‘New' SEC Football Schedule Beneficial

A primary topic of conversation in the college football world is the Southeastern Conference announcement of its continued league football schedule of teams playing a total of eight conference games per year (six division opponents, one traditional extradivision opponent, and one rotating opponent from the opposite division.

This is the formula that has been in place for many years. There is a new wrinkle, though. Beginning in 2016 every SEC team must play at least one game against a team from what are considered the other members of the Power Five conferences – Pac-12, Big 10, Big 12, and ACC. .

Alabama Coach Nick Saban was at the forefront of urging a nine-game conference schedule, which was not accepted. Saban, however, did get his request that each team play a game against a power team – one from one of the Favored Five leagues or Notre Dame.

Last week, Saban said, "My thing is I'm for playing nine conference games and still playing another team in the major conferences, so you play 10 games because of fan interest, people coming to games looking forward to seeing more good games."

In case you thought no one in the conference was thinking about the fans.

The Big Ten, Big 12, and Pac-12 play nine-game conference schedules.

The conference decision did preserve the permanent extradivision rivalries, which was really to the benefit of just four teams. Alabama vs. Tennessee, historically the two most successful SEC football programs, and Georgia vs. Auburn, the oldest Southern football rivalry, were saved.

Although Commissioner Mike Slive didn't mention it in his announcement of the plan for future schedules, there was undoubtedly some pressure on the schools to have the appearance of beefing up the schedule because of the new playoff system that will determine the national champion beginning this season. A committee that will choose four playoff teams does not have announced criteria, but a reasonable fear in the SEC – which has dominated the national championship in recent years – is that a 10-2 SEC team would be by-passed by an 11-1 team from another conference, even though the SEC team might have played a tougher conference schedule.

Though there are disappointments with the system, it probably is good financially and from a competitive standpoint for the SEC, which is dominant in college football.

One reason SEC teams would be against a nine-game conference schedule is that in alternate years it would decrease the number of possible home games. SEC teams have traditionally purchased three or four sure wins each year, games against teams from lower ranking conferences that were played in the SEC home stadium. An extra conference game cuts out that win and the big money that comes from playing a home game with a relatively small payment to the opposing team.

Can you say Troy, Samford, Florida Atlantic, Western Carolina, Western Kentucky, ad nauseum?

Three teams – Georgia, Florida, and South Carolina – were reportedly against the nine-game schedule because they felt they already had a tough schedule since out-of-conference rivals Georgia Tech, Florida State, and Clemson made their schedules difficult enough. (Kentucky also plays an annual game against Louisville, which is going into the ACC.) Well, guess what? Everyone is going to have that tough extra game, so now what's the problem with nine SEC games?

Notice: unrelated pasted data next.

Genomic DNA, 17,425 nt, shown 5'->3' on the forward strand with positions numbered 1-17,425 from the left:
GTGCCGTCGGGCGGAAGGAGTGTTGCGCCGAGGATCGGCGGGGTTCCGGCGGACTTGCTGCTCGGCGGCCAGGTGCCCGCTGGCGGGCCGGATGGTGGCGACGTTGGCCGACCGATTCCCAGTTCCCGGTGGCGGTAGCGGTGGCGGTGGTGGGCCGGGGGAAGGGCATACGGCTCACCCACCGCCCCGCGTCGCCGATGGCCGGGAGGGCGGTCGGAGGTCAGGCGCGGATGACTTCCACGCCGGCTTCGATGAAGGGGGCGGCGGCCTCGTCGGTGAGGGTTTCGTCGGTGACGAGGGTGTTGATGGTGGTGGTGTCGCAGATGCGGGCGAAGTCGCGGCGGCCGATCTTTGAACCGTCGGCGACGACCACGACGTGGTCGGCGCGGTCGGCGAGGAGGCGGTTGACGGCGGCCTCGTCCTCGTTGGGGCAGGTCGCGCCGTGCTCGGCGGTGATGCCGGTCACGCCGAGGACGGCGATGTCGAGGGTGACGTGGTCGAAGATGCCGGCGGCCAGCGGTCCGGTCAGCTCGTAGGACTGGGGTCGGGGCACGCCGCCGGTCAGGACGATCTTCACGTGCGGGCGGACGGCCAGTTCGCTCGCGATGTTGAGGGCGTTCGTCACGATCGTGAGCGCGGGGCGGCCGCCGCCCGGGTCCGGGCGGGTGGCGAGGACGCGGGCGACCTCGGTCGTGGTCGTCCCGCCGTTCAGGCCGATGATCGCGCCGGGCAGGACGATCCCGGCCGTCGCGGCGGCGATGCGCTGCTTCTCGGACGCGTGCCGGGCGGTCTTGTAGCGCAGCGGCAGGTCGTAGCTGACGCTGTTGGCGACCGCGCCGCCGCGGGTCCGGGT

Actually, most SEC teams do play a game against a power conference opponent each year. Alabama has done it primarily through the neutral site method – games against FSU, Virginia Tech, Clemson, and Michigan. Arkansas has taken a respite from such games while rebuilding, but ordinarily does and has such games scheduled for the future. Texas A&M has some work to do on its schedule.

Another argument is in alternate years a team would have five road SEC games, and only four SEC home games. That would be balanced, of course, by having five SEC home games in the alternate years. And, by-the-by, each SEC team currently has only four SEC home games.

Florida-Georgia is tricky since the teams play their game in a neutral site each year. It has been considered a home team for one and a road game for the other, alternating each season, so that technically a nine-game schedule could provide more of an imbalance – good or bad.

Florida previously had lobbied to do away with permanent extradivision rivals because the Gators were having to play LSU every year. At the time, LSU said that was satisfactory, but following the SEC action this week, LSU Athletics Director Joe Alieva said "the leadership of our conference (the schedule was voted on by the school presidents) doesn't understand the competitive advantage permanent partners give to certain institutions.... Since 2000, LSU has played Florida and Georgia 19 times and Alabama has played them eight times. That is a competitive disadvantage."

A competitive advantage – or at least a somewhat level playing field -- goes to the weaker teams. Ole Miss has Vanderbilt as a traditional rival, while Mississippi State goes across division lines to play Kentucky each year.

The other permanent cross division rivalries are Arkansas vs. Missouri and Texas A&M vs. South Carolina.

The real issue is probably that going to nine games would assure seven SEC teams getting one more conference loss each year. And that could mean the difference between making a bowl game and not making a bowl game, which is a dollars issue.

Dollars? And you thought it was the principle of the thing.

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